BlueCrest identified virtualisation as a cost effective approach to consolidating existing HP Proliant servers. This enabled it to free up space for installing new hardware. The technology also needed to both seamlessly integrate with the existing IT infrastructure and be easy to operate by BlueCrest's team of administrators who have a broad range of skills and responsibilities. Most notably, it is now being used regularly for User Acceptance Testing (UAT) of its market aggregation applications, disaster recovery, as well as hosting the standard back office apps.

There's a perceived lack of standards with the technology but vendors like Citrix are attempting to tackle this. Sotiris Kousouris, a senior IT manager at Piraeus Bank, who've worked with the vendor, reveals that: "We have used Citrix XenApp for six years to virtualise our applications. Implementing XenServer for our server virtualisation needs completes the final piece of the puzzle for us." According to Kousouris Citrix's commitment to open source technology and a standardised approach, mainly via its open community, is encouraging.

Security, management and data recovery
Security and the ability of existing IT staff to cope with virtualisation are the two remaining 'traditional' problem areas with virtualisation still to be examined. Virtualisation environments share many of the same security challenges faced by physical server environments though so ensuring a safe platform shouldn't be too difficult, argues Simon Young, general manager for server security, at Trend Micro. "One challenge is the inability of appliance-based security to deal with attacks between virtual machines (VMs) on the same server, highlighting the need for mechanisms to be deployed directly on the server to protect these environments," he admits, but generally it should be fairly straightforward, stressing the proviso that: "A requirement has emerged for an approach to virtualisation security that allows protection to occur as close as possible to the asset itself."

Martin Niemer, group manager, EMEA, VMware, agrees that virtualisation has the same security challenges as physical. "It doesn't add security concerns, nor does it improve security," he states. "There are no real new challenges, rather the same old problems." Niemer points to the fact that VMware has achieved Common Criteria Evaluation Assurance Level 4 as proof of his company's commitment to security. "I think that achieving that [Level 4] is extremely impressive."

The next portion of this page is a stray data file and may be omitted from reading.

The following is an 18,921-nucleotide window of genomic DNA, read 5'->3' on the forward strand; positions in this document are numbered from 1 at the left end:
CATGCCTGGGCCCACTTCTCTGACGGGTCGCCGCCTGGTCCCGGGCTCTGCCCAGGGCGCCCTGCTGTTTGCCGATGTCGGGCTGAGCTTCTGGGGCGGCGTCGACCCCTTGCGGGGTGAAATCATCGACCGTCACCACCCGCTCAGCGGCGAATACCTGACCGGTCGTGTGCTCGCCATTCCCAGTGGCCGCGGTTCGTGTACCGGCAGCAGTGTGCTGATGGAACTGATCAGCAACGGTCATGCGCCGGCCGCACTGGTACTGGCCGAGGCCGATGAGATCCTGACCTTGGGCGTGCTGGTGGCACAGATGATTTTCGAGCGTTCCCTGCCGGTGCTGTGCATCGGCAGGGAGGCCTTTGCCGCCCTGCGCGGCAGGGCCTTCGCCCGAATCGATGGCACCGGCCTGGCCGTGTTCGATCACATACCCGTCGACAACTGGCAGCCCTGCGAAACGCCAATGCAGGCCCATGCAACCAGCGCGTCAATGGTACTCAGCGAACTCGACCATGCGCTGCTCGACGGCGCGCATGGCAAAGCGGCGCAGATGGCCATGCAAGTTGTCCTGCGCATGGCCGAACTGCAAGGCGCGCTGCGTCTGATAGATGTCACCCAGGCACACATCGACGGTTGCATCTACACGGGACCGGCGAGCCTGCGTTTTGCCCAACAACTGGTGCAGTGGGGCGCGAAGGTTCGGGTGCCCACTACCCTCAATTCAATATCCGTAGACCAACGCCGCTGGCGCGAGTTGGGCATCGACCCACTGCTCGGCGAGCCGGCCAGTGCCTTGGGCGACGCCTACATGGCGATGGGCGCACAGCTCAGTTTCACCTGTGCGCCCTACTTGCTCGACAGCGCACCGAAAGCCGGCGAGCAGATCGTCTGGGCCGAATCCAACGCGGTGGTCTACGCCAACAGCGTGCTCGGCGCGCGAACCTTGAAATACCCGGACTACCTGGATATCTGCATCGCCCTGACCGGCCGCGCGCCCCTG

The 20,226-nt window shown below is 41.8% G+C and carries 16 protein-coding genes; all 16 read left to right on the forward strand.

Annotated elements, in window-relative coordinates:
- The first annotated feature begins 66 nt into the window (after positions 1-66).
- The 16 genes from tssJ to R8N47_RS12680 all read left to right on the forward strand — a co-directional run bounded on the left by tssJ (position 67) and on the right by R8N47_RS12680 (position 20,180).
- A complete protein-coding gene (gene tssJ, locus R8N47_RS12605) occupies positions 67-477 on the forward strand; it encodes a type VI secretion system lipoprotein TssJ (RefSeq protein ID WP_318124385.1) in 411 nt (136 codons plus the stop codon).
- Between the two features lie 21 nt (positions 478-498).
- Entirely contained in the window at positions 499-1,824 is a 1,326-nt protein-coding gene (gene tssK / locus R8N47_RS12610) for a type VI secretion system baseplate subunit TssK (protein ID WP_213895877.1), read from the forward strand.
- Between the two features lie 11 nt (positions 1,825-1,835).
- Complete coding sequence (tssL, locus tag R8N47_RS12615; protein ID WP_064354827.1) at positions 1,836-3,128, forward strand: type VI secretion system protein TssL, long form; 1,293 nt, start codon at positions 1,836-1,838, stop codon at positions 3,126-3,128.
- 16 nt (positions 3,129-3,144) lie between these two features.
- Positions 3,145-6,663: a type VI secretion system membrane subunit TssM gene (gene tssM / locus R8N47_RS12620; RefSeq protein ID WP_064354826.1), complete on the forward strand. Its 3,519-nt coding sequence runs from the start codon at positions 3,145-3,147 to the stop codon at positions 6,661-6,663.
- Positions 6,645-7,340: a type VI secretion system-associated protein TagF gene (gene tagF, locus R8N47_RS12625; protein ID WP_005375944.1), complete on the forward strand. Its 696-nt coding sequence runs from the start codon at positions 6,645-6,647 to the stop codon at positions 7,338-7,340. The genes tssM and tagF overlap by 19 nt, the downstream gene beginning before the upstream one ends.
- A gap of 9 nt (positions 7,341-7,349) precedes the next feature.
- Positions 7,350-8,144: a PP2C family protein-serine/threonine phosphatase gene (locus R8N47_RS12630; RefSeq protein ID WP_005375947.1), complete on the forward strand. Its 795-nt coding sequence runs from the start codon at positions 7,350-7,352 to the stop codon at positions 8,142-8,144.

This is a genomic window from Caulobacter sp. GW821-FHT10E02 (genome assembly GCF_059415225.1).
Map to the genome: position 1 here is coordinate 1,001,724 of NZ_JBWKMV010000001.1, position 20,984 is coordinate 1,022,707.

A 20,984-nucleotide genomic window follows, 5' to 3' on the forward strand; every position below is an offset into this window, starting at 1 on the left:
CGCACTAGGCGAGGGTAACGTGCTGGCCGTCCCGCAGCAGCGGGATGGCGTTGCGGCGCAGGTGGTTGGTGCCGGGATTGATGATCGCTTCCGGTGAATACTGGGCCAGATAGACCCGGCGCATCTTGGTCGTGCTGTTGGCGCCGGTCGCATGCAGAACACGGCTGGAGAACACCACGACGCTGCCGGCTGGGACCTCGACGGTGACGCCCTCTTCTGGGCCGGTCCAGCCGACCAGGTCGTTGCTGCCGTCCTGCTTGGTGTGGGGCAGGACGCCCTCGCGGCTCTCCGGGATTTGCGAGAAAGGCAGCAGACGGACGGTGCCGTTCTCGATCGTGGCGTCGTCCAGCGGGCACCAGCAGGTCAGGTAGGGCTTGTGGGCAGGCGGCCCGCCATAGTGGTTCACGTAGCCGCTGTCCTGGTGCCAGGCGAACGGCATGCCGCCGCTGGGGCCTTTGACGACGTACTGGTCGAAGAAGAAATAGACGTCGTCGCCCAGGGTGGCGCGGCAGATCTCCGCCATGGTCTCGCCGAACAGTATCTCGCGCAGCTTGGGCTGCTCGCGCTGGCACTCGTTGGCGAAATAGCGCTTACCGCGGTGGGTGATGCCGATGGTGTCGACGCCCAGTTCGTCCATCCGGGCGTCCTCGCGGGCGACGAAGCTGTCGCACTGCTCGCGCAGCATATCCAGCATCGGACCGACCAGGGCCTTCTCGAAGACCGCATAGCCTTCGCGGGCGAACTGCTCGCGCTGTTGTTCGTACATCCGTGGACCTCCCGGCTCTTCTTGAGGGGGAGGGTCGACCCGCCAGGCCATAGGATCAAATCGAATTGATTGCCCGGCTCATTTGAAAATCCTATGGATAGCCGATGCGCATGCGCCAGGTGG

Niemer's approach to managing the virtual environment is similarly confident. "We're dealing with the same IT personnel so there's a requirement to give them the same tools. The ability for management tools to work within heterogeneous environments, such as VMware and Citrix, and also patch into IBM Tivloi and HP Open View, is crucial. Otherwise new virtualisation management tools will simply increase complexity and expense, which is counter-productive."

This approach contrasts with advice given by Forrester Consulting in research commissioned by Tripwire entitled Removing Barriers To Better Server Virtualisation Efficiency. The study says that it can be impractical to train all administrators on server virtualisation - in larger IT shops, there are simply too many people. Even so, large numbers of administrators are being trained but Forrester believes that more virtualisation-aware management tools and processes are necessary before firms can fully virtualise their production servers and reach the lowest possible cost per VM.

Ernesto Lobo, a recovery engineer with Kroll Ontrack, says he's spotted a ten-fold increase in the number of data recovery requests in virtual environments over the last twelve months. This is as a result of both the widespread adoption of virtual technology across all types of business [not just the financial sector], as well as the unique data management challenges posed by virtual environments, he says. "We're seeing firms use virtualisation to store data from multiple servers on a single storage device, effectively placing all their eggs in one basket. The volume of data at risk from a single failure is therefore much greater, making data loss potentially more catastrophic in a virtual environment. In some cases physical servers are still the suitable option and physical and virtual consolidation should be done sensibly." he adds. "The data itself is not any more vulnerable in virtual environments, so firms shouldn't be dissuaded from using the technology [just use it appropriately]."

The big question is what happens next? What future uses will a fully virtualised data centre be put to? According to Stevan Vidich, a technologist with Microsoft Financial Services: "As virtual machines become truly portable entities, and more organisations look to outsourcing, we will see new challenges around security, data protection and compliance. It will be easy to drop your customer-facing application virtual servers into a Cloud, federated or otherwise, but ensuring control will be another matter."

Case study: Royal London Asset Management
RLAM has embarked on a virtualisation project using VMware ESX software working with Kelway, a specialist IT reseller. The objective is to reduce the total number of physical servers down from 35 to eight. This is expected to deliver cost savings of £75,000 over five years from power reduction, with a Return on Investment (ROI) within three years.

"By working with Kelway to virtualise our servers, we will produce an environment that is fully flexible and future-proofed," argues Dennis Leeks, IT manager with RLAM. "We intend to reduce the number of physical servers by almost three quarters, which will provide us with room to grow and support future business developments."

The business has 180 end users plus two server rooms. However, the site has limited space and would eventually have run out of capacity for additional servers. Previously, procuring a new server took four to six weeks, but now a new server can be up and running in an hour.

"The flexibility of procuring a new server in an hour means we can be much more agile as a department and support the rest of the business in a more responsive way," he concludes.